In December I took the responsibility to bring out the texts written for the Kathmandu dialogue held in April 1999. These will be included in a book that is currently being edited by Mr. Farhad Hossain and myself and to be published by Institute for Human Development (Nepal) in association with Vasudhaiva Kutumbkam - Lokayan and Coalition for Environment and Development (Finland) in early 2000.
The main undertaking on globalisation issues was the participation of Dr. Arun Kumar and Dr. Dinseh Abrol in the Seattle WTO conferences with Kepa's sponsorship. My task was to share information about the Finnish WTO campaign scene before the journey and taking part in discussions after the trip.
Highligts from the fortnight
Addressing youth camp
On 4 December Thomas Wallgren and I talked to an audience of some 70 youth activists from India and neighbouring countries who had come to attend an orientation course organised by Society of All Round Development and sponsored by the German Friedrich Ebert Stiftung. Although we made it very clear in our presentations that we are not from a donor agency and that our interest is to do things quite different from the mainstream development cooperation, the questions posed to us were mainly on issues related to getting access to and making good use of development aid funds. However, some people very keen on issue based cooperation on issues of mutual interest.
Orissa relief efforts
One of the several initiatives set up in Delhi for rehabilitation of life in the cyclone affected areas in Orissa is the Orissa Reconstruction Campaign lead by number of ethnic Oriyas working in Delhi at academic institutions and NGOs. The campaign group had set five committees looking at education, health, livelihood, habitat and environment. Of these support to restarting schools and helping to rebuild some of the up to 8.000 destroyed or damaged schools was identified as top priority. Also assistance to building homes with more cyclone resistant structures was under way. The main partners in the field is the consortium of NGOs set up right after the disaster, the Orissa Disaster Mitigation Mission. In Orissa there is also another initiative, the Orissa Citizen's Forum, which brings together mainly those groups who are not in the habit of funding their work with foreign donations. They stem from Gandhian and leftist traditions and work among dalits and other disadvantaged groups. One of the first priorities for the Forum is to obtain seeds and cows so that agricultural activities could be restarted as soon as possible.
Lokayan's health committee (Swastha Panchayat) is actively taking part on the debate and activities on HIV/AIDS in India. On 9 December Dr. Kothari from Nagpur visited Delhi to discuss his work on the issue. He has set up a clinic for AIDS patients and reached nation wide publicity for good results. One of his points of departure is that the HI virus does not exist. There are a number of scientist around the world who hold this view, and some of them will come to Nagpur for an international conference to be organised by Dr. Kothari end of January. Besides discussing the controversial question about the existence of HIV, there will be debate on the sense of separate large HIV/AIDS programmes undermining the basic health infrastructure dealing with more common and deadly diseases such as tuberculosis.
Dr. Arun Kumar and Dr. Dinesh Abrol returned from Seattle WTO meeting on 7 December. There they had taken part in the meetings organised by Kepa and its Nordic sister organisations, and in numerous other forums. After their return a number of meetings were held to share the experiences and perspectives for future work with activists and press. In one of them also Mr. Ward Morehouse from US, an organiser of one of the Seattle events, was present. There was an understanding that the collapse of the WTO ministerial conference can only partly be attributed to the protest, and intensive efforts have to be endured in order to make WTO more democratic and less harmful to people and environment. Now the issues in the agenda (and people's demands) include review of agriculture (food security), services (no privatisation of basic social services) and TRIPS (no patents on life)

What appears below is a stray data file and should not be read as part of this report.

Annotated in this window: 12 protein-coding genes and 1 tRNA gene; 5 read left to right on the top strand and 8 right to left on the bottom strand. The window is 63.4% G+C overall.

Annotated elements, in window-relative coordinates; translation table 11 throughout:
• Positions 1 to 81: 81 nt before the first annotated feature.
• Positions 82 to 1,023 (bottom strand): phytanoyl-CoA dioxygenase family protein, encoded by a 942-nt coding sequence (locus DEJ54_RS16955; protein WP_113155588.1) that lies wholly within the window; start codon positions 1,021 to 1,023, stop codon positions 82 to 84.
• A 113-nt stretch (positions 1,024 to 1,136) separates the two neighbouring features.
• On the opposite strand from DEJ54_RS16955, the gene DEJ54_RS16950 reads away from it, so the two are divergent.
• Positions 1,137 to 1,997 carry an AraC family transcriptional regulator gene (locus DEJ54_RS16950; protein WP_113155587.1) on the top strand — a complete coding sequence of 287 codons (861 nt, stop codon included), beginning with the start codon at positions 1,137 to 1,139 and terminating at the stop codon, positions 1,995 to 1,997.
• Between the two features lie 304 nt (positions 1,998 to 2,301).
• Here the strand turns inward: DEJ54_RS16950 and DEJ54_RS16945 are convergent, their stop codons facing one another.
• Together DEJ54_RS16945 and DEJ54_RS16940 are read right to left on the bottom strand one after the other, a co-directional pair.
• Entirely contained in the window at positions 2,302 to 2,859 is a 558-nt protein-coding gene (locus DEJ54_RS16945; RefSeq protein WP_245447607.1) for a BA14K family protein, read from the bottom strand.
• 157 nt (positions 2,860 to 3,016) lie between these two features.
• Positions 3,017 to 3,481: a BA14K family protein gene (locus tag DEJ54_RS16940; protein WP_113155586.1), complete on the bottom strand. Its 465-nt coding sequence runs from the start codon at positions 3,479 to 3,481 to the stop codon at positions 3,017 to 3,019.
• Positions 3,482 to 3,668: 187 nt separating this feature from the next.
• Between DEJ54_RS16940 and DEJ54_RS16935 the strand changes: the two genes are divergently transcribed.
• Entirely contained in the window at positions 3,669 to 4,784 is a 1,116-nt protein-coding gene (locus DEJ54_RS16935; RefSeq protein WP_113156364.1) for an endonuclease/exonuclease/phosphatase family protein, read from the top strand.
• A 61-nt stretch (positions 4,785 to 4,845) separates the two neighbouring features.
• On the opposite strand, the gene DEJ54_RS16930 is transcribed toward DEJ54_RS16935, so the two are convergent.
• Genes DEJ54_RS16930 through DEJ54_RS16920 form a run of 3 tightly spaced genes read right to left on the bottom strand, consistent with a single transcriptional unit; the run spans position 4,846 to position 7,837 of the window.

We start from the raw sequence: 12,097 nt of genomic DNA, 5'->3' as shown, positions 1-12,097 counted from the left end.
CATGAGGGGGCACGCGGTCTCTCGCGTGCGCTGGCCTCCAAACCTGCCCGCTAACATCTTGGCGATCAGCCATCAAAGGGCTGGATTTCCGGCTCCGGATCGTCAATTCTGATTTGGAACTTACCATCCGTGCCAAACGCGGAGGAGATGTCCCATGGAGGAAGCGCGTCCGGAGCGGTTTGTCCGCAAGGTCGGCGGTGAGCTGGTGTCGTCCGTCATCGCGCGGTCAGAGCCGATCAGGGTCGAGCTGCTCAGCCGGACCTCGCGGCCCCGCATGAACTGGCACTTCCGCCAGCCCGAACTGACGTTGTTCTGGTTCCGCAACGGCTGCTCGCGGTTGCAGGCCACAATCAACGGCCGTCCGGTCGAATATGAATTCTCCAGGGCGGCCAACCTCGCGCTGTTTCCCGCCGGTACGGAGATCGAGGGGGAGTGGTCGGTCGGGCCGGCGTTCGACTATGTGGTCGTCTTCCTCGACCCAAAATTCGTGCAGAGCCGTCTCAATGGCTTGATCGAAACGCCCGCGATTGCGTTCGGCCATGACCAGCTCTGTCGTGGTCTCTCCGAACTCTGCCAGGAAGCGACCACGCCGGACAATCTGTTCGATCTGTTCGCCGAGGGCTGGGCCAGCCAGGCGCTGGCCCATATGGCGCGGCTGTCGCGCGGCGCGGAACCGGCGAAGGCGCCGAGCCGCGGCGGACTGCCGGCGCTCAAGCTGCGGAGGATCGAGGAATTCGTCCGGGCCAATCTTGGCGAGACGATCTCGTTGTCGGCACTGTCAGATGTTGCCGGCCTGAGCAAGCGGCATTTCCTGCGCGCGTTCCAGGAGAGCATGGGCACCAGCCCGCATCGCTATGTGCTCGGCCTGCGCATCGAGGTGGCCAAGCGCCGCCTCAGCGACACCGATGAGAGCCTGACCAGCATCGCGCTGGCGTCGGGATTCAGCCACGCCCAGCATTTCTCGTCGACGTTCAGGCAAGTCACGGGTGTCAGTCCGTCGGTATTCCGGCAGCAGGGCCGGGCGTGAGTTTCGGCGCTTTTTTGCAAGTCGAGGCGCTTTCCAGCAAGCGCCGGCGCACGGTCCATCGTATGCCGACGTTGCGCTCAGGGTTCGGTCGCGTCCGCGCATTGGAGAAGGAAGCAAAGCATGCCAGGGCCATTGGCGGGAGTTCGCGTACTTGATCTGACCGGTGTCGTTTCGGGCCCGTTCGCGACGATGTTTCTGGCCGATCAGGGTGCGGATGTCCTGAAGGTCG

Vahini new year's meet
On the turn of the year (or decade/century/millennium, as you like) the youth organisation established by Jay Prakash Narayan (JP) Chatra Yuva Sangarsh Vahini held its 25th year jubilee conference at Gandhiji's ashram Sewagram in Maharashtra. The first day was for introduction of the some 200 participants and their work, second for reflecting on the past two and a half decades and third for planning future action. The activities initiated by Vahini and its members is impressive. In North India it has been one of the most important non-party political movements since the1960's. Its some dozen local struggles has yielded justice and well being to lakhs of people in various sub-altern communities. However, it has not been able to stay united but there have been smaller and larger divisions into different, sometimes even antagonist, camps and factions. Therefore, one of the main conclusions of the meet was to forge and renew Vahini unity across the movement. Secondly, the meeting decided to organise a number of events in years 2000 and 2001 to commemorate the 100 year anniversary of JP's birth. The next major meeting will be held in Delhi.
On the night before leaving Delhi Rita Nahata organised a delightful farewell party for Marko and Jarna. Many of the Lokayan and CSDS friends came with their families. There was delicious Indian food from plates made of sal-tree leaves and a special hot milk drink. Also Christmas cookies sent by Marko's mother were enjoyed with delight.
X-mas in Goa
After having experienced some parts of the North India from Jaisalmer to Kolkata (known before Calcutta) Jarna and Marko had desire to head South for Christmas holidays. After some degree of contemplation and studying travel logistics Goa stood out as the most feasible option. Having heard of the hordes of western Hippies occupying the beaches and read the cover story of India Today about the huge millennium parties scheduled there was some concern in the air. However, after reaching the capital Panjim and exploring the surroundings with Honda Kinetic for a three days the experience turned out to be quite different. In the small village roads hardly any westerners could be seen, and also in the beaches they formed a small minority with more than 80 % of the tourists coming from India. The Christians attended the midnight Christmas mass in three piece suits and elegant dresses.